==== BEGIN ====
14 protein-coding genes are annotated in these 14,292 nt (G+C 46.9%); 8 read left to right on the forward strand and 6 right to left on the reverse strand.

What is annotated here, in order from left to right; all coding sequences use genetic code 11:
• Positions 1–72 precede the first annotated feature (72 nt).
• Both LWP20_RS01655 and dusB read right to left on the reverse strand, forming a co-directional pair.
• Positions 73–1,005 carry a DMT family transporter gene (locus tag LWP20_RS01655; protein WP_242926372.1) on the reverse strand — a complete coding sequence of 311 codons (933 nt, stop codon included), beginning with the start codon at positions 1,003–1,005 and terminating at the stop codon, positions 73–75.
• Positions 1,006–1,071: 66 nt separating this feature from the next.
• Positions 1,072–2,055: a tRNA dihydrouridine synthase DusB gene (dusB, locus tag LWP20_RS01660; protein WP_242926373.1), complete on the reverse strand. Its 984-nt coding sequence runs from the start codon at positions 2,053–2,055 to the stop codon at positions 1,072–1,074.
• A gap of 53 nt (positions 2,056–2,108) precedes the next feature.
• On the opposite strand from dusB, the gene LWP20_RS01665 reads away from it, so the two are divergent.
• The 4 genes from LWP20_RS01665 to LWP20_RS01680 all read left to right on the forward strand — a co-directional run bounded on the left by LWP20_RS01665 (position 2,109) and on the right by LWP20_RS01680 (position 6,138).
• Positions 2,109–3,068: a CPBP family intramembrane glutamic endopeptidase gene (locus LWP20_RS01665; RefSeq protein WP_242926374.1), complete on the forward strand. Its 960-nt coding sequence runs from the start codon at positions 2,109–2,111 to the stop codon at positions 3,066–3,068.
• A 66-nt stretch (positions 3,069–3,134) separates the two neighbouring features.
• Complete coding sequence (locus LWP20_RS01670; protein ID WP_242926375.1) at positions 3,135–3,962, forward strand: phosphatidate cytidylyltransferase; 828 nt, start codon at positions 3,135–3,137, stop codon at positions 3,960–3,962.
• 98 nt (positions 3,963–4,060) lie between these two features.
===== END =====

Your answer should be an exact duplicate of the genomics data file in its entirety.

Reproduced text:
14 protein-coding genes are annotated in these 14,292 nt (G+C 46.9%); 8 read left to right on the forward strand and 6 right to left on the reverse strand.

What is annotated here, in order from left to right; all coding sequences use genetic code 11:
• Positions 1–72 precede the first annotated feature (72 nt).
• Both LWP20_RS01655 and dusB read right to left on the reverse strand, forming a co-directional pair.
• Positions 73–1,005 carry a DMT family transporter gene (locus tag LWP20_RS01655; protein WP_242926372.1) on the reverse strand — a complete coding sequence of 311 codons (933 nt, stop codon included), beginning with the start codon at positions 1,003–1,005 and terminating at the stop codon, positions 73–75.
• Positions 1,006–1,071: 66 nt separating this feature from the next.
• Positions 1,072–2,055: a tRNA dihydrouridine synthase DusB gene (dusB, locus tag LWP20_RS01660; protein WP_242926373.1), complete on the reverse strand. Its 984-nt coding sequence runs from the start codon at positions 2,053–2,055 to the stop codon at positions 1,072–1,074.
• A gap of 53 nt (positions 2,056–2,108) precedes the next feature.
• On the opposite strand from dusB, the gene LWP20_RS01665 reads away from it, so the two are divergent.
• The 4 genes from LWP20_RS01665 to LWP20_RS01680 all read left to right on the forward strand — a co-directional run bounded on the left by LWP20_RS01665 (position 2,109) and on the right by LWP20_RS01680 (position 6,138).
• Positions 2,109–3,068: a CPBP family intramembrane glutamic endopeptidase gene (locus LWP20_RS01665; RefSeq protein WP_242926374.1), complete on the forward strand. Its 960-nt coding sequence runs from the start codon at positions 2,109–2,111 to the stop codon at positions 3,066–3,068.
• A 66-nt stretch (positions 3,069–3,134) separates the two neighbouring features.
• Complete coding sequence (locus LWP20_RS01670; protein ID WP_242926375.1) at positions 3,135–3,962, forward strand: phosphatidate cytidylyltransferase; 828 nt, start codon at positions 3,135–3,137, stop codon at positions 3,960–3,962.
• 98 nt (positions 3,963–4,060) lie between these two features.